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About the Growing Edge Partnership

~ For more on what we mean by “The Growing Edge,” see our column at Krista Tippett’s On Being siteCLICK HERE. ~

Carrie Newcomer (2019) & Parker J. Palmer (2017) are both recipients of the SHALEM INSTITUTE’S CONTEMPLATIVE VOICES AWARD.

In Spirituality & Health Magazine, Nov.-Dec., 2018, we were honored to find our names on their list of 10 SPIRITUAL LEADERS FOR THE NEXT TWENTY YEARS who are “responsive to today’s yearnings, forging new pathways, and elevating the conversation.”

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“The collaboration began in 2004, when Carrie asked Parker to write liner notes for her album, Betty’s Diner. Palmer’s books, especially Let Your Life Speak, had become important companions on Newcomer’s spiritual journey, and Parker had found great inspiration in Carrie’s music and journey as an artist. As the two began sharing their creative struggles, they found a deep spiritual and artistic resonance, forging the kind of friendship that comes from a shared vocation. They wrote a song-and-spoken-word stage show called Healing the Heart of Democracy: A Gathering of Spirits for the Common Good, combining the titles of one of Parker’s books and one of Carrie’s signature songs. Next came What We Need Is Here: Hope, Hard Times & the Human Possibility—words suggesting a core belief that animates both: “It’s possible to live ‘in the light’ as long as we do not try to blink the darkness.” Their new project is The Growing Edge, which offers an online and in-person gift of sanctuary for listening to and following one’s true self.” —Meggen Watt Petersen, Spirituality & Health

 
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Carrie Newcomer

Carrie Newcomer is a performer, recording artist, and educator, described as a “prairie mystic” by the Boston Globe and one who “asks all the right questions” Carrie has 17 nationally released albums on Available Light and Concord/Rounder including The Point of Arrival, The Beautiful Not Yet, A Permeable Life, and The Geography of Light. Newcomer has also released two companion books of poetry and essays, A Permeable Life: Poems & Essays and The Beautiful Not Yet: Poems, Essays & Lyrics. Her song “I Should’ve Known Better” appeared on Nickel Creek’s Grammy award-winning gold-certified album “This Side”, and she earned a regional Emmy for the PBS special “An Evening with Carrie Newcomer.” Carrie is the 2019 recipient of The Shalem Institute’s “Contemplative Voices Award.” Recent media appearances include PBS’s Religion and Ethics and Krista Tippett’s On Being. Newcomer’s first theatrical production, Betty’s Diner: The Musical, recently produced by Purdue University, is now available to interested theaters, universities, and spiritual communities. Newcomer was a cultural ambassador to India and has traveled to Kenya and the Middle East, performing in concert halls, hospitals, schools, and spiritual communities. She has lent her support to organizations focused on social justice, health and hunger services, progressive spirituality, and environmental preservation. She lives in the woods with her husband and two shaggy dogs. For information about Carrie’s touring schedule, CDs, and books, visit her site.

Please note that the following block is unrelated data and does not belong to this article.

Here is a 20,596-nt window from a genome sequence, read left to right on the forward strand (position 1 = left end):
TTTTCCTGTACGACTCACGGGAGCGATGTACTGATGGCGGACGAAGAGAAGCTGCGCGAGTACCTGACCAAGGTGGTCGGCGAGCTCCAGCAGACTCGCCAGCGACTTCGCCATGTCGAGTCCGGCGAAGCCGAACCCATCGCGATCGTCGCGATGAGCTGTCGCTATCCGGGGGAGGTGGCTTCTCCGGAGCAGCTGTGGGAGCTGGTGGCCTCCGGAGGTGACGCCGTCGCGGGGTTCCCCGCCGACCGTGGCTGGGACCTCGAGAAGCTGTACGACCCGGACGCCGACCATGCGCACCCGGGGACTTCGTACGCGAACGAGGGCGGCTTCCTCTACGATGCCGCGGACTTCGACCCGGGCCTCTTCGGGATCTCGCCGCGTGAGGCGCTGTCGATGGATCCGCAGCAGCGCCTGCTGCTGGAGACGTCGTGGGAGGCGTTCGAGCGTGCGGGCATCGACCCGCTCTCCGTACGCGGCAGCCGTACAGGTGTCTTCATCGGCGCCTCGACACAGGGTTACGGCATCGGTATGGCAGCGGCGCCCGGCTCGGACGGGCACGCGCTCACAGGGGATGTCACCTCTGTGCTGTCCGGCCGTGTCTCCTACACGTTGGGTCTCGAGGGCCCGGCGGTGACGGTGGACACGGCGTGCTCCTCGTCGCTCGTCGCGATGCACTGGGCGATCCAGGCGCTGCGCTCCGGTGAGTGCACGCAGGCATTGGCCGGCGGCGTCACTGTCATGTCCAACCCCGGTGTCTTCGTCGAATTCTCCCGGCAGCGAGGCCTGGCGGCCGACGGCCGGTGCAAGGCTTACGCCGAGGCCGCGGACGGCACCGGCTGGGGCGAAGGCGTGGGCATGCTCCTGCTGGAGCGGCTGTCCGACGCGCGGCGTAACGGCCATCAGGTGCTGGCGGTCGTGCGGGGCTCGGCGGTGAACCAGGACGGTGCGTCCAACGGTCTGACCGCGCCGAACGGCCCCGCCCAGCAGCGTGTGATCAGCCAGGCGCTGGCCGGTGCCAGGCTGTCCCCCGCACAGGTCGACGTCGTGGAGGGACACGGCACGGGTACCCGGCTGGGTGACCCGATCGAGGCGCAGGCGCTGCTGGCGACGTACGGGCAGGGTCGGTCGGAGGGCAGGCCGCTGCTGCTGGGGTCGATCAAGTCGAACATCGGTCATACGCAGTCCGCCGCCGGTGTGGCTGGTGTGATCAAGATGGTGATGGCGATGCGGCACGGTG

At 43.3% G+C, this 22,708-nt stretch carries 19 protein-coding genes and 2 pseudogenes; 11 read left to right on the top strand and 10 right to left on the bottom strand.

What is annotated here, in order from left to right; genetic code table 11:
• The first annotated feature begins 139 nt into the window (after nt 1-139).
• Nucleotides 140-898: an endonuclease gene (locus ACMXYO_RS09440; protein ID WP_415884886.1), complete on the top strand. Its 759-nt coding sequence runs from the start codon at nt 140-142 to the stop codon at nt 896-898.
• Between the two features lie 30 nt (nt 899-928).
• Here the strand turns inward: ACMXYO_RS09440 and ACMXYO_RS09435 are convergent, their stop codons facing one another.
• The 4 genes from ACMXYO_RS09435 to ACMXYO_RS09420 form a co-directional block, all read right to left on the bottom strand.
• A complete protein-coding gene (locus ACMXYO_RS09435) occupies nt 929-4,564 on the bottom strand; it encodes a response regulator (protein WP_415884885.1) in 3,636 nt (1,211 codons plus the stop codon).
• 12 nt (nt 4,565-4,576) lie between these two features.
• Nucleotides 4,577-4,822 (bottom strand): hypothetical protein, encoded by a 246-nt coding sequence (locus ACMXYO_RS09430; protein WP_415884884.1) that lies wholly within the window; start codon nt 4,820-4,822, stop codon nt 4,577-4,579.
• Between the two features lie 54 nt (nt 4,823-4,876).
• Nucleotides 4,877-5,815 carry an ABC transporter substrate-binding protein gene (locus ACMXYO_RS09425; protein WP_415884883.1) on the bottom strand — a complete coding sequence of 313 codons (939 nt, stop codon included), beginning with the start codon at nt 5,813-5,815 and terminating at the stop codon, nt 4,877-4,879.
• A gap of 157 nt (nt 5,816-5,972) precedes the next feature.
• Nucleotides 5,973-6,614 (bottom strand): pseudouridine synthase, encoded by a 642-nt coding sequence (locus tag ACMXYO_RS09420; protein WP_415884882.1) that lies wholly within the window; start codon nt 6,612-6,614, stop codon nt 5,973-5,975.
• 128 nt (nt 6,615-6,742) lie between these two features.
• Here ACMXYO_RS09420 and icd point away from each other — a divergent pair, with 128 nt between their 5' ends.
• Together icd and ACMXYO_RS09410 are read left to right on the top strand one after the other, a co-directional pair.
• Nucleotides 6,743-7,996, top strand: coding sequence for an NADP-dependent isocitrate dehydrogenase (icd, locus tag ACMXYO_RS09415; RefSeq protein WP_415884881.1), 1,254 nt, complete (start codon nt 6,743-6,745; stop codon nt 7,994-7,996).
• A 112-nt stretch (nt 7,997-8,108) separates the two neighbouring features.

About Parker

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Parker Palmer

Parker J. Palmer is a writer, teacher, and activist. Founder and Senior Partner Emeritus of the Center for Courage & Renewal, he has written ten books, including the bestselling Let Your Life Speak, The Courage to Teach, A Hidden WholenessHealing the Heart of Democracy, and On the Brink of Everything: Grace, Gravity and Getting Old. He holds a Ph.D. in sociology from the University of California, Berkeley, and thirteen honorary doctorates. In 1998, The Leadership Project, a national survey of ten thousand educators, named Palmer as one of the thirty “most influential senior leaders” in higher education and one of the ten key “agenda-setters” of the past decade. Since 2002, the Accrediting Commission for Graduate Medical Education has given annual Parker J. Palmer “Courage to Teach” and “Courage to Lead” Awards to directors of exemplary medical residency programs around the U.S.. In 2005, Living the Questions: Essays Inspired by the Work and Life of Parker J. Palmer was published, with essays from practitioners in a wide range of professions. In 2010, Palmer received the William Rainey Harper Award, whose previous recipients include Margaret Mead, Elie Wiesel, and Paolo Freire. In 2011, the Utne Reader named him one of 25 Visionaries on its annual list of “People Who are Changing the World.” In 2017, the Shalem Institute in Washington, D.C., gave him its annual Contemplative Voices Award. Palmer lives with his wife in Madison, Wisconsin, where he also enjoys hanging out with his 28-year-old granddaughter. He regards Madison as “the Berkeley of the Midwest,” and the Boundary Waters Canoe Area of northern Minnesota as one of the earth’s “thin places,” a place of “great peace and beauty where you can almost see the connection between the visible and the invisible worlds.”